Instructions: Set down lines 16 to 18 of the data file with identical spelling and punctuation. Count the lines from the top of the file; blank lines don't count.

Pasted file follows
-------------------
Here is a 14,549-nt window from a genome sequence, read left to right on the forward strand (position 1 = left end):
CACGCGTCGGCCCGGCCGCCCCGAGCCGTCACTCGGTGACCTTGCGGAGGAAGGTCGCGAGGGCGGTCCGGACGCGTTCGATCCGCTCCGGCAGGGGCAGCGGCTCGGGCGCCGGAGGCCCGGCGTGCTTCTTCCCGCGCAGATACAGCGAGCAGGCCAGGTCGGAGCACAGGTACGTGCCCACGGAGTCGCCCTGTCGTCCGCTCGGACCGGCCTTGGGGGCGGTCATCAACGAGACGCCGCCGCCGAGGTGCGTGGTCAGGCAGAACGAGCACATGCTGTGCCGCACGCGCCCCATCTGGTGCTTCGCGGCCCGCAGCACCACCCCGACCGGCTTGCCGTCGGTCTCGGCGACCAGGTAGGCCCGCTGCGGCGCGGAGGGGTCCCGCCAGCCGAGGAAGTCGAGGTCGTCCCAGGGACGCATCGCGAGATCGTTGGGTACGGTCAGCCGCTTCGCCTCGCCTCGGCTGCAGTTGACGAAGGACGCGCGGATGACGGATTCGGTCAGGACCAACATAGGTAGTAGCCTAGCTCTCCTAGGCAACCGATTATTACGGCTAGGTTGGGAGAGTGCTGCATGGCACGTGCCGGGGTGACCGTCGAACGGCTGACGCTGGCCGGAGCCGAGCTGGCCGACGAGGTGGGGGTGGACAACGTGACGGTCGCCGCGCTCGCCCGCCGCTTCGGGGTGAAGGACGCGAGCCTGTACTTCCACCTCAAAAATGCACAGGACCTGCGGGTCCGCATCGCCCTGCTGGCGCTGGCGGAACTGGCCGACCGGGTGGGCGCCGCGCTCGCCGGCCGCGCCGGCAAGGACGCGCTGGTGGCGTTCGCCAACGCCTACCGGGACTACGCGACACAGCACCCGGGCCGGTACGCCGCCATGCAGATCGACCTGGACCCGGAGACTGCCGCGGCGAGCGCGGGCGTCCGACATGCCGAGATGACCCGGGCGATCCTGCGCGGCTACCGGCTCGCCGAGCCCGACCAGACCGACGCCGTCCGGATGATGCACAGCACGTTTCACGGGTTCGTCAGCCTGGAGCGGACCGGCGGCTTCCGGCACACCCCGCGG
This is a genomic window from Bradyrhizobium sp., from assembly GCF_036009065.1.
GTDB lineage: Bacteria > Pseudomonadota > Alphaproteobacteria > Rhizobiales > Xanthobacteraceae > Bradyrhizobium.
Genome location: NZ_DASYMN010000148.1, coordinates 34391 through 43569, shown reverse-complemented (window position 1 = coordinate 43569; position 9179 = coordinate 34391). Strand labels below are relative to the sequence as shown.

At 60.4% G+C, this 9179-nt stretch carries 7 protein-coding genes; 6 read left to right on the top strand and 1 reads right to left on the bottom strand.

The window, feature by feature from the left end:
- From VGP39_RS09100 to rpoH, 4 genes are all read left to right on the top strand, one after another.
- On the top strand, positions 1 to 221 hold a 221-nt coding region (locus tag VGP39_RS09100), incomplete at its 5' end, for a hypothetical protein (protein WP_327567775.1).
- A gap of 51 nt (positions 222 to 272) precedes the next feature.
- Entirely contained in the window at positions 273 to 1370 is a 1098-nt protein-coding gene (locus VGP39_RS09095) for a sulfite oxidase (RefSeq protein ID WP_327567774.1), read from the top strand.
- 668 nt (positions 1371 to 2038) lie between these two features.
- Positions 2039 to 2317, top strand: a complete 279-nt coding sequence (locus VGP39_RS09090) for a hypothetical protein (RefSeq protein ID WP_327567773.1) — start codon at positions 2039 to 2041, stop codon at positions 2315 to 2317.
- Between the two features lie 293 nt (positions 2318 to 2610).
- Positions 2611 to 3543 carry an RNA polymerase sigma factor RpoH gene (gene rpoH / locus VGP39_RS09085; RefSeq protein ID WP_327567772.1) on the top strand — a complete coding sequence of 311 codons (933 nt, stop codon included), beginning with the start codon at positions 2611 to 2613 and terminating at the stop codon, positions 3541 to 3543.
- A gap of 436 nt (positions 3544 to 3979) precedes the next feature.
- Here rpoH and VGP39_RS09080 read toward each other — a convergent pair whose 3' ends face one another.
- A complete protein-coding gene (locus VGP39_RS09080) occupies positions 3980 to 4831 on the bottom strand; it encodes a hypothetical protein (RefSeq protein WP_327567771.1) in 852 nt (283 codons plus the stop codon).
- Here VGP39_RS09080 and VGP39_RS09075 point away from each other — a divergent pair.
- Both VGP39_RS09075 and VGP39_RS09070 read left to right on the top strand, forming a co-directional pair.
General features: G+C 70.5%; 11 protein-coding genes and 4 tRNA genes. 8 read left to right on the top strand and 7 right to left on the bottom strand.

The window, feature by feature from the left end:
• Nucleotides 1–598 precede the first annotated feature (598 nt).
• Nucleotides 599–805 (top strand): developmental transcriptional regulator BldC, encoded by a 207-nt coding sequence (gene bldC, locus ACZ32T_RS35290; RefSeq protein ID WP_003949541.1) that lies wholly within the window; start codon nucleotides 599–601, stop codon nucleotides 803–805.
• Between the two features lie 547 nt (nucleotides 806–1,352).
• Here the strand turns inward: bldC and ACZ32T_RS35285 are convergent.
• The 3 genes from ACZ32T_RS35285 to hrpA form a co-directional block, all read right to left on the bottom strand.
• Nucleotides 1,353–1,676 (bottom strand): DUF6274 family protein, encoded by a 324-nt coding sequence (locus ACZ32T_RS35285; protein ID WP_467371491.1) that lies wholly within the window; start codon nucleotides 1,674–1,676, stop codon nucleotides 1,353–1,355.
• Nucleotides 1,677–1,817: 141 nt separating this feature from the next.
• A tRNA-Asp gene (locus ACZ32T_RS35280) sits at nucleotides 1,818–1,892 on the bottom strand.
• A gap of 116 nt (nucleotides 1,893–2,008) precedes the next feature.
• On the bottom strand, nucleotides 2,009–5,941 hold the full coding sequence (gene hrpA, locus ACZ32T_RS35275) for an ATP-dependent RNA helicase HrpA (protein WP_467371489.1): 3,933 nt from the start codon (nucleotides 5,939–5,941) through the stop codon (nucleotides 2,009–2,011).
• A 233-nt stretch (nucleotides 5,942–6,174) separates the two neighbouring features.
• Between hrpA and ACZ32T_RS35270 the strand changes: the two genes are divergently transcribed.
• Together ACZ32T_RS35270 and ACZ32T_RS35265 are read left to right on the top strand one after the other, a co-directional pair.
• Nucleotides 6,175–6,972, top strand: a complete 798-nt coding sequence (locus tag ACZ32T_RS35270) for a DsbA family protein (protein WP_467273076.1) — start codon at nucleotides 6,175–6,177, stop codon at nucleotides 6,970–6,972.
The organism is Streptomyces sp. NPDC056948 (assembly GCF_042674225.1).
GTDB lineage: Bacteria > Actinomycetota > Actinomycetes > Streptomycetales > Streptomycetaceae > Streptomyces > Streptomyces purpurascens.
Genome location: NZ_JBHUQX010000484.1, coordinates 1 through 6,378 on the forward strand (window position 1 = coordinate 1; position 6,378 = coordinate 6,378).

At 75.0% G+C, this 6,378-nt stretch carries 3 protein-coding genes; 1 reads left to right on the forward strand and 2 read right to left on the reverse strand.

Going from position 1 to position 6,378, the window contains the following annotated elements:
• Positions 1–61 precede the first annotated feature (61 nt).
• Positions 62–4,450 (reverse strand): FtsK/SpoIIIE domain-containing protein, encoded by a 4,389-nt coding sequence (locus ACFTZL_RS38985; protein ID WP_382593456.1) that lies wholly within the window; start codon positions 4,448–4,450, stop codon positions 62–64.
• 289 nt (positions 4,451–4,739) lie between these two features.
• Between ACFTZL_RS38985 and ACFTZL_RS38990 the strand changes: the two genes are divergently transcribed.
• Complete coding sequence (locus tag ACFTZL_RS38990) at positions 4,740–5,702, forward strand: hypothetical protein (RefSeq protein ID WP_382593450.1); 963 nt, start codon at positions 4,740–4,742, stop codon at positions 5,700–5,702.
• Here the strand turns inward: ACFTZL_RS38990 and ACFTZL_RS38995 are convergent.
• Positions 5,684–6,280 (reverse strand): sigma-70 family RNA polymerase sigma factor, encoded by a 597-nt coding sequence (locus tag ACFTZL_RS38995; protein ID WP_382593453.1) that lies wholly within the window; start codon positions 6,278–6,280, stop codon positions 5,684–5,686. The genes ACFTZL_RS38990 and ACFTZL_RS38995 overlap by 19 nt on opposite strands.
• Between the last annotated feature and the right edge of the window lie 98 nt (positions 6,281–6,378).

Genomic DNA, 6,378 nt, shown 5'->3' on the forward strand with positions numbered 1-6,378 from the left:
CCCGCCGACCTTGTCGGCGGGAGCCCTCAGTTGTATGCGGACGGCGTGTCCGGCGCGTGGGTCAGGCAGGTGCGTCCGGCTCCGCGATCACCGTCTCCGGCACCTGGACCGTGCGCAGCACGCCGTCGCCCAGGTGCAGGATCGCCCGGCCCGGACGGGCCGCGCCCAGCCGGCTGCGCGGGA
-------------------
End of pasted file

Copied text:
- A gap of 436 nt (positions 3544 to 3979) precedes the next feature.
- Here rpoH and VGP39_RS09080 read toward each other — a convergent pair whose 3' ends face one another.
- A complete protein-coding gene (locus VGP39_RS09080) occupies positions 3980 to 4831 on the bottom strand; it encodes a hypothetical protein (RefSeq protein WP_327567771.1) in 852 nt (283 codons plus the stop codon).